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I'd like to agree and extend the last comment by Starky. In the biological sciences we have a lot of different types of data to describe, DNA sequence data, transcribed messenger RNAs, proteins, etc. Then we have a load of different types of experiments that we do, such as measuring levels of transcription, levels of proteins in differing kinds of cells, and so on. We want to be able to compare all these differing types of data in a flexible way. Scientists need to mix and match data as we want to, to support our differing ideas and hypotheses. Finally there are a bunch of different tools that we use. Some of these have reasonably common output formats, some tools have very unique formats. Some tools have been around for a very long time, some will be released tomorrow.

As you can probably appreciate, the ability to mix and match data and tools in a very flexible way is pretty paramount in research. So XML and all its ilk are pretty useful to us.

So what I'm mainly seeing is the use of databases that store one kind of data, eg a sequence database, a genome database, a transcription database, etc. Then there might be a series of annotation based databases - comments or analyses of the primary data. Rather than creating one big database, folk use DTDs to describe the relationships of the data in the different databases to each other, to create a XML output that can be in turn parsed and fed into differing combinations of analyses tools to support new and changing ideas. This approach is allowing greater flexibility in querying data, reduces the need to tinker with database schemas so much and genereally makes life easier.

So concering your post, I would think that if I were working with a fairly simple system, I would be a lot less inclined to put in the effort to develop an XML based data exchange system. If I were going to be working on something that I would like to be widely used by other groups, I would consider going to XML. If I were going to be working on a large project involving several databases, some of which were off site, and using a combination of local and remote tools, I would be using XML.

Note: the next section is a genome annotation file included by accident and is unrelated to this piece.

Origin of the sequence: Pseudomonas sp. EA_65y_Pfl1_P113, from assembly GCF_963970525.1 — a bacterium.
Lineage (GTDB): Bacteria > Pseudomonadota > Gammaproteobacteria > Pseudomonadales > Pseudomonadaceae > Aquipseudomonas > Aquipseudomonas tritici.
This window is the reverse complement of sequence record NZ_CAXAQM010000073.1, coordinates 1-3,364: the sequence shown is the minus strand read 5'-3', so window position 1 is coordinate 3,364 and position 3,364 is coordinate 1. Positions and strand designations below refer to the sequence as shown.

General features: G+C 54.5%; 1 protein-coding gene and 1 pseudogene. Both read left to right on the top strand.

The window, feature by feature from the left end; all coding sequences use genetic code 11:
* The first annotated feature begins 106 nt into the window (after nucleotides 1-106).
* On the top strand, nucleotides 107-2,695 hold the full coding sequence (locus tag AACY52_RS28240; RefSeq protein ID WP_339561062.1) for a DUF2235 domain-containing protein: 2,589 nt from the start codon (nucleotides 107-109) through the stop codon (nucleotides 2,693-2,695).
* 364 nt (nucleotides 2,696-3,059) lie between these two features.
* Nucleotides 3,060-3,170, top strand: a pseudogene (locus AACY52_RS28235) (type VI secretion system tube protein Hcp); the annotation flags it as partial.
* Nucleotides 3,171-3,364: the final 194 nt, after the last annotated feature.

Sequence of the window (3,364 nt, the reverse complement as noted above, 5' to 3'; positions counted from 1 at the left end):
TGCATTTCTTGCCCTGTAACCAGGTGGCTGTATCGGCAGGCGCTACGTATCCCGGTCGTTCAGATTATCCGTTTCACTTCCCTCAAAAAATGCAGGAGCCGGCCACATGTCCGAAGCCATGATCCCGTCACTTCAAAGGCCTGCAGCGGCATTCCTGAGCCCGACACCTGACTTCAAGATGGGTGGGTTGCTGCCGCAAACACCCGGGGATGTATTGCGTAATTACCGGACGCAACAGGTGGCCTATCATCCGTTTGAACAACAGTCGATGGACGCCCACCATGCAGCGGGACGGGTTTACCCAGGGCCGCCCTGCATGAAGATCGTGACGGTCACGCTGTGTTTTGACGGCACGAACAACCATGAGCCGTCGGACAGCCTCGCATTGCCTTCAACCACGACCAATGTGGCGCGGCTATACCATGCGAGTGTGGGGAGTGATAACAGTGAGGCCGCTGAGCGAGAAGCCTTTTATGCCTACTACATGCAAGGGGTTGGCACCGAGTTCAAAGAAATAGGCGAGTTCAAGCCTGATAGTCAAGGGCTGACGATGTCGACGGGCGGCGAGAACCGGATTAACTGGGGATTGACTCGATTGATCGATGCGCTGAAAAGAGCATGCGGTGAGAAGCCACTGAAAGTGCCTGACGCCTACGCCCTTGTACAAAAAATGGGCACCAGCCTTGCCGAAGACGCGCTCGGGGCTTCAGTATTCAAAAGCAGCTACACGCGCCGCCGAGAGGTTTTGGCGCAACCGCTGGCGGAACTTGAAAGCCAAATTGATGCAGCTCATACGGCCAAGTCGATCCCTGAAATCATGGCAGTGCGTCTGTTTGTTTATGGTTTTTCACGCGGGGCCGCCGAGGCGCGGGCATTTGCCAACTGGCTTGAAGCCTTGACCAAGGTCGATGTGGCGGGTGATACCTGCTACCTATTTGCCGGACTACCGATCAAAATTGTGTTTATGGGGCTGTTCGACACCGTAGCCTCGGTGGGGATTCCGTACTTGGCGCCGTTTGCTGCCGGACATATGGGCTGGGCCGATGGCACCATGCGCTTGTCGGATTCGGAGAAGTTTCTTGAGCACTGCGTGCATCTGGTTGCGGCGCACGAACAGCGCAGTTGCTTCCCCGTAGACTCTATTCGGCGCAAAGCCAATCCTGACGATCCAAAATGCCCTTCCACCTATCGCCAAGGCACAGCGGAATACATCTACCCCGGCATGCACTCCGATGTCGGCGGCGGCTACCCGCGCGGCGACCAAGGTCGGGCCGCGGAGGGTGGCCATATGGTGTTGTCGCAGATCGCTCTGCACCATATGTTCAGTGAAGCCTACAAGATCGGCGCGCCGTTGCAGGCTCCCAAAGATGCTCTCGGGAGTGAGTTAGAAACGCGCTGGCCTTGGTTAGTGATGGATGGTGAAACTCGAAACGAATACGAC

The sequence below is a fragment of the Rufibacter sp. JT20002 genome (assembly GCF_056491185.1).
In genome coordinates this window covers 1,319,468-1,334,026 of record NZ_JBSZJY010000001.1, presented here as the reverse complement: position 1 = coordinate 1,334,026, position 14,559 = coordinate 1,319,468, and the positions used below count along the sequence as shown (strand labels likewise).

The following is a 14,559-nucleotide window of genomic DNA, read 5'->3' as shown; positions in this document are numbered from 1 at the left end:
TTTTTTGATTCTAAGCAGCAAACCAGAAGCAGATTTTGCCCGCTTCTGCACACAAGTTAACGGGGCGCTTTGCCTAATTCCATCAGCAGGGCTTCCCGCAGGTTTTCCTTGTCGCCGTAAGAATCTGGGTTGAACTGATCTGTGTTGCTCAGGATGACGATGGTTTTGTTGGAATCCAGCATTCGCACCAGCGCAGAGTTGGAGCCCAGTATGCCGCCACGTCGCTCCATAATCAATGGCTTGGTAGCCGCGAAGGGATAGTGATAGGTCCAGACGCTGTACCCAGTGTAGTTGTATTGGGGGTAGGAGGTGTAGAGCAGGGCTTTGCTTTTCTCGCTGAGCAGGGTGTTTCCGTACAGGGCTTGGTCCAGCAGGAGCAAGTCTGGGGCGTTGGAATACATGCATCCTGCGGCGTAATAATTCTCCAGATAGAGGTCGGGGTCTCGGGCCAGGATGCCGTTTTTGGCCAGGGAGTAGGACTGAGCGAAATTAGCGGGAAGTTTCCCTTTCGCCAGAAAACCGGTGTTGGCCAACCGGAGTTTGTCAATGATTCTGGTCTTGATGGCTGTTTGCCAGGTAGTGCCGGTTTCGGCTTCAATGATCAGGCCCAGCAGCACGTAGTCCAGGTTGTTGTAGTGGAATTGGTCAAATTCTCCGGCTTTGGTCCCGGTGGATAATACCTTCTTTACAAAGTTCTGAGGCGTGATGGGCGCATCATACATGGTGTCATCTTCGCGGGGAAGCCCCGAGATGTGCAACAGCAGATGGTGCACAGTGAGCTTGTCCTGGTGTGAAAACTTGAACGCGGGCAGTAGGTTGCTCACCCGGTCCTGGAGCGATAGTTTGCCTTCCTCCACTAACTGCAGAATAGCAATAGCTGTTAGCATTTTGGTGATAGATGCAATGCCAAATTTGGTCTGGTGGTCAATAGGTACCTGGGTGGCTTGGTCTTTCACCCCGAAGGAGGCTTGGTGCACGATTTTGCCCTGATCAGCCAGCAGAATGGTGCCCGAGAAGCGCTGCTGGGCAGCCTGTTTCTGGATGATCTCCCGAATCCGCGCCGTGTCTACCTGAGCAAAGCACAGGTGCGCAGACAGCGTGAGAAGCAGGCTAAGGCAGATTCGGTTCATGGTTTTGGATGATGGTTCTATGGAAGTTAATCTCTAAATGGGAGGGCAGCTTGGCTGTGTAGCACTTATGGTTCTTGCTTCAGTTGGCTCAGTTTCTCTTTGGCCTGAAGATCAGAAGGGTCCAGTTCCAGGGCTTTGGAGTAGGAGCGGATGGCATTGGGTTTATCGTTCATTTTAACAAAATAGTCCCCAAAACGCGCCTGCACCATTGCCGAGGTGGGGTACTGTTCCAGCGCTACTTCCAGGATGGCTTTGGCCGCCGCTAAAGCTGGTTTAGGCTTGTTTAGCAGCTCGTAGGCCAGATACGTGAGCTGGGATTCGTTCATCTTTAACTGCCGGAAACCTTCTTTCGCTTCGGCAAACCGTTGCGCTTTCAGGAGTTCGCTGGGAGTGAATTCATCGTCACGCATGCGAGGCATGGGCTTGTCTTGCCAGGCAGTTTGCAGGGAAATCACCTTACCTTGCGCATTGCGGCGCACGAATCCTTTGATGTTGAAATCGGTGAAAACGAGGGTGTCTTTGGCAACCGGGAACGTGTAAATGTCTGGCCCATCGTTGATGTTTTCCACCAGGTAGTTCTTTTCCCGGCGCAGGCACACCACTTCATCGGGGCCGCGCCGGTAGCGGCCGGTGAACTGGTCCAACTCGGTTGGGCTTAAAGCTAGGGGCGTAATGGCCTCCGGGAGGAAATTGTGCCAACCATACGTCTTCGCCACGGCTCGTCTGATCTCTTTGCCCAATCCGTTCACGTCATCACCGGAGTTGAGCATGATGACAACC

Having written all this, what I'm curious about is has anyone experience with trying to use XML in very large projects. For instance, much of this work has been done on a relatively small scale so far. If you were going to be working with gigabyte or terabyte amounts of data, would XML scale well as a distribution method to pass data between dfferent programs? For instance a mass spectroscopy center would be generating several million data points daily, each data point having 10 to 20 keys and values. An expression center might generate similar amounts of data. You would need to store these data into databases and then schlep some or all of it to downstream programs for analysis. Would an XML based data exchange mechanism cope well in this type of situation? What would be the drawbacks apart from bandwidth?

yet another biologist hacking perl....

In reply to Re: XML for databases?!?! Is it just me or is the rest of the world nutz? by MadraghRua
in thread XML for databases?!?! Is it just me or is the rest of the world nutz? by S_Shrum

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